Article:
How did you get your part?

John Wayne’s little daughter was sittin’ in front of the Goodtime Hour, and she liked the Glen Campbell Goodtime Hour. She wanted to come and meet Glen Campbell.

That’s how I met John Wayne. He came into the studio while we were rehearsing the TV show, and he asked, “Is Glen Campbell around here?” And he had a little s— eatin’ grin on his face.

[While working with him in True Grit] John Wayne was just totally, totally, totally awesome. I said, “Duke, I don’t think I’ve ever stepped in front of a camera and tried to act.” He said, “Well, I’ll talk you through it.” I said, “Okay.”

Did you play chess on the set?

Yeah. We played chess. He’d beat the snots offa anybody. Hell, he’d been doin’ it for a hundred years! He could back up [his assertions] when he wanted to. He was awesome.

What do people not know about Wayne?

Probably nothing. He was right out in front; there was no B.S. What you saw was what you got with John Wayne. He didn’t take no crap off nobody. You never heard him cursing. He was that guy.

He drove me around to see all this land that he had bought in Colorado, and it was just like I was runnin’ around with my dad. He was just a wonderful, wonderful human being.



Hailee Steinfeld

As her story concludes, Mattie Ross admits, with some defiance, that the locals are right when they say she has two loves: the Presbyterian Church and her bank. But she also has a great yarn, of a time when she went out, at 14, to avenge her father’s murder, “over in the Choctaw Nation when the snow was on the ground.”

When the Coen brothers decided to film their own version of Charles Portis’s novel, casting Jeff Bridges as Rooster Cogburn was possibly the easiest choice they made. Finding Mattie Ross, on the other hand, involved open casting calls all across the Southwest.

In 1968, Kim Darby was 21 and had years of TV under her belt when she played Mattie in the 1969 version. Hailee Steinfeld, the new Mattie, was actually a year younger than the character (she turned 14 in December), had very few credits and was found in Hollywood’s backyard, Thousand Oaks, where hundreds, if not thousands, of Westerns have been filmed.

If Hailee was short of grit going into this picture, carrying a movie of this size and pedigree, and working with a cast and crew this seasoned, will certainly provide her with a measure of grit that could last her a lifetime.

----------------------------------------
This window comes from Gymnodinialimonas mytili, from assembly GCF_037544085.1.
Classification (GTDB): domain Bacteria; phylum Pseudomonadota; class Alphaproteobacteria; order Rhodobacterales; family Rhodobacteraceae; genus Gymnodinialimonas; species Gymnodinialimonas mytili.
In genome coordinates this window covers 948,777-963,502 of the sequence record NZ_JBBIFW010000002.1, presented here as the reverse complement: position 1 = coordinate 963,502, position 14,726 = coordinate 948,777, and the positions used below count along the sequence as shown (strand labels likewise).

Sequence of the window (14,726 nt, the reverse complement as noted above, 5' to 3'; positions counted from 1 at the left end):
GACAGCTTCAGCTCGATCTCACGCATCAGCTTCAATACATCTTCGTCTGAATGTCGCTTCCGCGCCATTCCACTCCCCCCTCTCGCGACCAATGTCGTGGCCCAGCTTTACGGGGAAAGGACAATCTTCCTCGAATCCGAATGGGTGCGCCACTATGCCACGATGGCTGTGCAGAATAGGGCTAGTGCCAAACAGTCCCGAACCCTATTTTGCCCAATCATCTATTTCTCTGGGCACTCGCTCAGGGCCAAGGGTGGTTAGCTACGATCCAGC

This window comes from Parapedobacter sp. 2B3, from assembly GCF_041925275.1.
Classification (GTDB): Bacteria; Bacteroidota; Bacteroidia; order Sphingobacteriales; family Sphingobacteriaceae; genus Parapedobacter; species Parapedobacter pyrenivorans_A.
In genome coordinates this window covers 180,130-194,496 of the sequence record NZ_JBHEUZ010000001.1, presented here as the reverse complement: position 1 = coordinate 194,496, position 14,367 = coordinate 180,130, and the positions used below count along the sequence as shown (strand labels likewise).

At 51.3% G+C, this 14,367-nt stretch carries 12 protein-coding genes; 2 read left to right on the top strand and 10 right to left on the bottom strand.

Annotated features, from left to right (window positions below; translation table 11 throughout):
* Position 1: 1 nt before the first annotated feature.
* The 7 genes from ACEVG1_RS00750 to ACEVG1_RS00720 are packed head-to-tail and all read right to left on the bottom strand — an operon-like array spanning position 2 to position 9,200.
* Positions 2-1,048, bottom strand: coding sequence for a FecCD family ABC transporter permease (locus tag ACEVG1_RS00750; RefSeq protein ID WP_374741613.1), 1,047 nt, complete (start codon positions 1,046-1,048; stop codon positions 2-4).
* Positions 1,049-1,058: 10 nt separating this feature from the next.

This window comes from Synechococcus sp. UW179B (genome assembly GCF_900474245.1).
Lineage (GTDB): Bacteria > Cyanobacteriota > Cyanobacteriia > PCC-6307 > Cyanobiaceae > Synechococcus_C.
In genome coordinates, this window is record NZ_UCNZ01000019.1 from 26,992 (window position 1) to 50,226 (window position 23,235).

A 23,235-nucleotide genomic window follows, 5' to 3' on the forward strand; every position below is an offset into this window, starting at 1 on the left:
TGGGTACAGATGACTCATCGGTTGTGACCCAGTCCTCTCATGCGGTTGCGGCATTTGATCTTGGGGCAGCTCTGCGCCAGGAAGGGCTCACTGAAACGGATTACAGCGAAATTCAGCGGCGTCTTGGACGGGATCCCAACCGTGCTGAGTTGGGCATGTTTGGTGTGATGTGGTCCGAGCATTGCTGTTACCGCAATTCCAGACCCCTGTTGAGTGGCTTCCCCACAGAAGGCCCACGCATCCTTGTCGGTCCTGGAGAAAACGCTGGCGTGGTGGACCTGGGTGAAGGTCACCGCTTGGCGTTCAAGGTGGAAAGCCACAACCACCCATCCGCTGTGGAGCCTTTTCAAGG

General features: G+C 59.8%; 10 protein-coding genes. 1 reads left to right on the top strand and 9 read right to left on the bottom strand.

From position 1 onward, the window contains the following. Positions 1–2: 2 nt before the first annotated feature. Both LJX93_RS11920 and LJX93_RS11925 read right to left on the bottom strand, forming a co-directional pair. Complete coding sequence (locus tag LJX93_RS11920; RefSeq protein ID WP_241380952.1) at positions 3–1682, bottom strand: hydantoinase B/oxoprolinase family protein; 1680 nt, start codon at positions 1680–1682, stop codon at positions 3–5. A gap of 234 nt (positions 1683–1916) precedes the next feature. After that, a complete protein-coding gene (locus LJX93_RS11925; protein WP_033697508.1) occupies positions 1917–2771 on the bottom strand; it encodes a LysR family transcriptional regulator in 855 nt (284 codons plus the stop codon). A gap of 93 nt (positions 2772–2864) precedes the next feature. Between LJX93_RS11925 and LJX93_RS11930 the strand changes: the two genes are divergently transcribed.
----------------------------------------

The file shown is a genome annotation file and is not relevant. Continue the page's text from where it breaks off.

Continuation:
True West: What do you think the Coen brothers saw in you that convinced them you were their Mattie?

Hailee Steinfeld: That’s a question for them! [Laughs.] Honestly, in the few years I’ve been acting, True Grit was the first time I felt 200-percent prepared. I was ready to go; my energy was all the way up. I went in as Mattie Ross … and as much as it clicked with them, I think it clicked with me too.

What was auditioning for the Coen brothers like?

When I went in to read for the Coen brothers, they gave me 25 pages. We actually went through all of it  … we did some scenes twice; some of ’em we played around with.

I worked with a private coach I’ve been working with for a few years now, and when I went in, I felt like Mattie Ross. My mom helped me get an outfit last minute. She went to Jo-Ann’s and got a shirt, and we got this jacket from Salvation Army—but it worked.

What audition scene sticks out for you?

The scene with [Col.] Stonehill; it’s a big negotiating scene to sell back the horses Mattie’s father bought. It is a pretty intense scene, and a long scene as well. For my last call, I read with Jeff Bridges and Barry Pepper and Dakin Matthews, who plays Stonehill, so that was pretty cool, to read with those guys.

Did you ever feel you were in the deep end a little bit?

Those guys, every single one of them, all made me feel like I was a part of the team. A lot of those guys have worked together before, but you wouldn’t even know it. They were all so humble and such great people that I never felt intimidated.

How familiar were you with the Coens?

I hadn’t seen a lot of their films beforehand. I still haven’t because most of them are rated “R.” [Laughs.] But I definitely knew who they were.

Did you read the book?

I did. I read the book before my audition. It, as well as the original film, definitely gave me a direction…. The book was a rough outline; I was so lucky to have that to go to. Little stuff in the book that I read, like she was an animal lover—that may not be in the script, but it adds to it.

Mattie has so much character and is such a headstrong girl—do you think you’re like Mattie in any way?

What I like about her is the way she handles her situations, mostly because I, as a 13-, 14-year-old girl, don’t think I could physically and mentally handle things the way she did. I think she’s a pretty hardcore kind of girl.

For your stunt scene, when you ride your horse across the river, did you already know how to ride?

Yes, I did actually. I used to ride English and Western, but mostly English a couple years ago. Before we went on location, what I had to do for preparation was a couple of weeks of riding to get back into it again, but I did know how to ride.

Was crossing the river on horseback the most dangerous stunt you performed?

I think it would go under one of the most dangerous things Mattie does.

Was any moment tough on you?

In one emotional scene at the end of the movie, Mattie really emotionally breaks down. That was kind of challenging for me, but Joel and Ethan really helped me get to the point I felt I wanted to get to.

Did you have any exposure to Westerns before True Grit?

No. When I first heard about True Grit, I watched the original and I watched some other John Wayne films, but before True Grit, no.

What did you think of John Wayne?

Honestly, and I’m not just saying this, I think our John Wayne today would be Jeff Bridges. Wayne was such an icon, not only as that character, but as himself. I just think he’s so cool.